US groping for exit from Iraq

Published December 2, 2006

WASHINTON: "This business about graceful exit just simply has no realism to it at all," President Bush said on Thursday after meeting with Iraqi Prime Minister Nouri al-Maliki. And that's probably the right headline as the administration reviews its options for Iraq: No graceful exit.

That doesn't mean there aren't significant changes ahead in Iraq. The premise of a secret White House policy review conducted over the past two weeks is that current policy isn't working. One of the options that has emerged from this review is a redeployment of US forces over the next year that would focus the American mission on training and advising Iraqi troops.

Bush said on Thursday that his goal is to "accelerate" the Iraqi military's control of the country and to reduce US forces there "as soon as possible." Those words should probably be taken at face value. Though administration officials recognise that increased Iraqi control is likely to be a messy process--the opposite of a "graceful exit" -- the administration has no appetite for a big troop increase. Every senior official I've talked to recently agrees that the number of US troops in Iraq must be reduced over the next year, even if sectarian violence remains high.

The administration is wary of the bold strokes, such as engaging Iran and Syria, that are likely to be proposed by the bipartisan Iraq Study Group headed by former secretary of state James Baker and former representative Lee Hamilton. Administration officials are all for engaging Iran in principle, but they think that under current conditions it's likely to be a dead end. As for Syria, there are different views within the administration, with some officials ready to test Damascus's willingness to temper its alliance with Tehran and others seeing the Syrian regime as a menace whose support could be achieved only at the price of sacrificing the pro-American government in Lebanon.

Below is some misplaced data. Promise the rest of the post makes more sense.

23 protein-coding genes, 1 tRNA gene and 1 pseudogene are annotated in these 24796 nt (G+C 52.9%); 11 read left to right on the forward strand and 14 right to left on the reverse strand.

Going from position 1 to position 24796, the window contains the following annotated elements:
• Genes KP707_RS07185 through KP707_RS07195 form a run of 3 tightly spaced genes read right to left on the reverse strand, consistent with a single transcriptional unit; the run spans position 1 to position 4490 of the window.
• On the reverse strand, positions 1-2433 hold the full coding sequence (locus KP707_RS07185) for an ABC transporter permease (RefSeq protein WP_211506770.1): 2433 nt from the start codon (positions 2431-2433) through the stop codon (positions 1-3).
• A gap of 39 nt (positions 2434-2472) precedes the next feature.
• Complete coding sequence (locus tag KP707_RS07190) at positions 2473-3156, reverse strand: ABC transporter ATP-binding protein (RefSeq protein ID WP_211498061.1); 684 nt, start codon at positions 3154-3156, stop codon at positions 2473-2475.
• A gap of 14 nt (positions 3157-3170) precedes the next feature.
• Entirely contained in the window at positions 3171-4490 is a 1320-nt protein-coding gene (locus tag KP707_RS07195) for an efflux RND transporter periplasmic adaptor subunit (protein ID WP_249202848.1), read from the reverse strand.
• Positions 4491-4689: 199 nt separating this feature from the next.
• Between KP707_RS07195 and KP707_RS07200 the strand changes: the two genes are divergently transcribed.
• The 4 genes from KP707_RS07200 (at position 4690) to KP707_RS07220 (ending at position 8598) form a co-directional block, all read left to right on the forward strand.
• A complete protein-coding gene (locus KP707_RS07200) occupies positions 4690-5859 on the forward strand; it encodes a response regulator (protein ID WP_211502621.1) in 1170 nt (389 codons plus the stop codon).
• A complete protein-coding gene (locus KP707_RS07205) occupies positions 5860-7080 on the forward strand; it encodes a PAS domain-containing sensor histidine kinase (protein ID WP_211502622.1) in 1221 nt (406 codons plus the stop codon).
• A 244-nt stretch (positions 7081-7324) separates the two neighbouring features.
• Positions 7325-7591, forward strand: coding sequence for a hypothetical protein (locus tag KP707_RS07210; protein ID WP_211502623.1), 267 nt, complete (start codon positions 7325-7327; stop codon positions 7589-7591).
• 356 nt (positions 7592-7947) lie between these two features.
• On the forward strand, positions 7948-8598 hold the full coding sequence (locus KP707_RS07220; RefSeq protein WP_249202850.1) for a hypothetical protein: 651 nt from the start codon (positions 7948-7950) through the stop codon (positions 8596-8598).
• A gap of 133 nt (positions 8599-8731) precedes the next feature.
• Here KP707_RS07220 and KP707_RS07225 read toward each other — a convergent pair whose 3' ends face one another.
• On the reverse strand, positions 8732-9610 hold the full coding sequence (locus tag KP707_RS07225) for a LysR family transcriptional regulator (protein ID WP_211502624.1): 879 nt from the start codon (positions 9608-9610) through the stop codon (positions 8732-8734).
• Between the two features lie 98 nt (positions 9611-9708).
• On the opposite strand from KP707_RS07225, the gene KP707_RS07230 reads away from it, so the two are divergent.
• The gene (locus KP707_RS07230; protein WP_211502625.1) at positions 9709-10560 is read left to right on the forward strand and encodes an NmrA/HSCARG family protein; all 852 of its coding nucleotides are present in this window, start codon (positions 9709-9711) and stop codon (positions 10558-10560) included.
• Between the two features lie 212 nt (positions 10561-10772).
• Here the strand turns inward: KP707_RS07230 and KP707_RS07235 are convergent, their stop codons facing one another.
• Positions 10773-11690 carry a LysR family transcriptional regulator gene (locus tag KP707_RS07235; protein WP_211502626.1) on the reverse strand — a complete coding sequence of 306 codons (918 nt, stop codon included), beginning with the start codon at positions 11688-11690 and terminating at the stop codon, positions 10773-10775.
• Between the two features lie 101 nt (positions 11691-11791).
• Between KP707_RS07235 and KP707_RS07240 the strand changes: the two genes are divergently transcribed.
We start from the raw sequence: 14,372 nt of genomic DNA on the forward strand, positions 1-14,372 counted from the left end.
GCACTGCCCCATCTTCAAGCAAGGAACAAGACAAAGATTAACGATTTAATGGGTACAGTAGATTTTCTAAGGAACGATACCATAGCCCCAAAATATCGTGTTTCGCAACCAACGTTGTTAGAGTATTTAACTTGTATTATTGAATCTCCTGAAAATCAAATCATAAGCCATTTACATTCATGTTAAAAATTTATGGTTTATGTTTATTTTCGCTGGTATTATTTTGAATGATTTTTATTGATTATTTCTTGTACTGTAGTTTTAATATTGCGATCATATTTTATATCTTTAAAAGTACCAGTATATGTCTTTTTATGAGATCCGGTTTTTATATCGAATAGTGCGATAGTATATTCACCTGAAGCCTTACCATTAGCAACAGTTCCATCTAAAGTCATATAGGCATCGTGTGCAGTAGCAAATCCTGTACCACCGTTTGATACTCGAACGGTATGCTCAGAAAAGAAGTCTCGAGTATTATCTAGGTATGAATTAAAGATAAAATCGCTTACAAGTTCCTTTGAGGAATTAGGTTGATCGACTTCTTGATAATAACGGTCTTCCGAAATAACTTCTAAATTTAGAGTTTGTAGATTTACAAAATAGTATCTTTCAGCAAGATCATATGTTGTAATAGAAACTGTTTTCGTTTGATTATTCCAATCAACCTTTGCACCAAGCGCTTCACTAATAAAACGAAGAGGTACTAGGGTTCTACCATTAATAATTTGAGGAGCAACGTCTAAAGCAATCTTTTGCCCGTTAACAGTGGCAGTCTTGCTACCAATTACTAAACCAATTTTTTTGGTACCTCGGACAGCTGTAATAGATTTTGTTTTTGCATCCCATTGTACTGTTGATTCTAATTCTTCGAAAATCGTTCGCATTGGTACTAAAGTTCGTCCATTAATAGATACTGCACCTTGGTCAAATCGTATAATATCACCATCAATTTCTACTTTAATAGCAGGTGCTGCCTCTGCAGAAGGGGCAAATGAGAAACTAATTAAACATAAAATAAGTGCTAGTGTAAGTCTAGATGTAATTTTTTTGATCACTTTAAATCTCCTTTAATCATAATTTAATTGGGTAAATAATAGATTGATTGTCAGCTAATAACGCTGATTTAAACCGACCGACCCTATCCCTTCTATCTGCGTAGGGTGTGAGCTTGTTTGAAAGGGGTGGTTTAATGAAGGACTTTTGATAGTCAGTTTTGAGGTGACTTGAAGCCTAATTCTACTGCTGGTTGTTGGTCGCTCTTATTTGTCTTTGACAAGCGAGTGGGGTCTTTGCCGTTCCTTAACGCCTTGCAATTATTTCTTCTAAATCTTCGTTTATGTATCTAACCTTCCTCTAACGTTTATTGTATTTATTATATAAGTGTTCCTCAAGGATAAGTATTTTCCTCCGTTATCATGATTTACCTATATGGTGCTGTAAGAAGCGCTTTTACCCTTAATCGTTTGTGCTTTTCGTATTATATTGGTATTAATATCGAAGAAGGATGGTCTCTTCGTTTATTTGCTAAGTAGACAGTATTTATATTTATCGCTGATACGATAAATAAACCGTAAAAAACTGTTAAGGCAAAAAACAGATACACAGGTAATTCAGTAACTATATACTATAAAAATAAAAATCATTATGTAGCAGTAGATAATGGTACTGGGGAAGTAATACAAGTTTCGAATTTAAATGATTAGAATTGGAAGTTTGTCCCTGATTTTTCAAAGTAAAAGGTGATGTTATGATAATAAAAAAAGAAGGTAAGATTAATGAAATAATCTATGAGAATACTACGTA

As administration officials review Iraq strategy, one failed element is the policy of "Sunni outreach" pursued by the US ambassador to Baghdad, Zalmay Khalilzad. Some officials have concluded that Khalilzad's approach made Iraqi Shia fear that America was abandoning them, without achieving any meaningful reduction of the Sunni insurgency. A few officials argue flatly that it's time for America to take the Shia side in the Iraqi conflict. "National reconciliation is a fallacy," one senior intelligence analyst said in an interview this week, insisting that, in Iraq, “You have to pick a winner”.

The administration seems to be leaning toward a more polite version of this "pick a winner" approach, which is to support the Shia-led government and an Iraqi army that is overwhelmingly Shia and Kurdish. Officials hope they can contain the sectarian fighting short of full-blown civil war and partition of the country. But with Khalilzad scheduled to return soon to Washington, probably to be replaced by veteran diplomat Ryan Crocker, the US effort is likely to involve less "Sunni outreach" and more reliance on the Shia majority and its elected government.

Iran has been especially frustrating for the administration. Officials believed that a breakthrough was near in mid-September, when Iranian national security adviser Ali Larijani signalled that he would be coming to New York with a compromise on the nuclear issue that would open the way for direct US-Iran talks. The US Embassy in Bern, Switzerland, rushed to prepare 150 visas for Larijani's team. But Larijani never made the trip, and US officials concluded that he had lost an internal battle with the hard-line president, Mahmoud Ahmadinejad. Administration officials want to leave the door open for contact with Iran, as in President Bush's statement yesterday, "They know how to get us to the table." But there's little hope now that these talks will be productive.

Rather than seeking Iran's help, the administration is looking for ways to step up the pressure on Tehran, short of military confrontation.—Dawn/The Washington Post News Service

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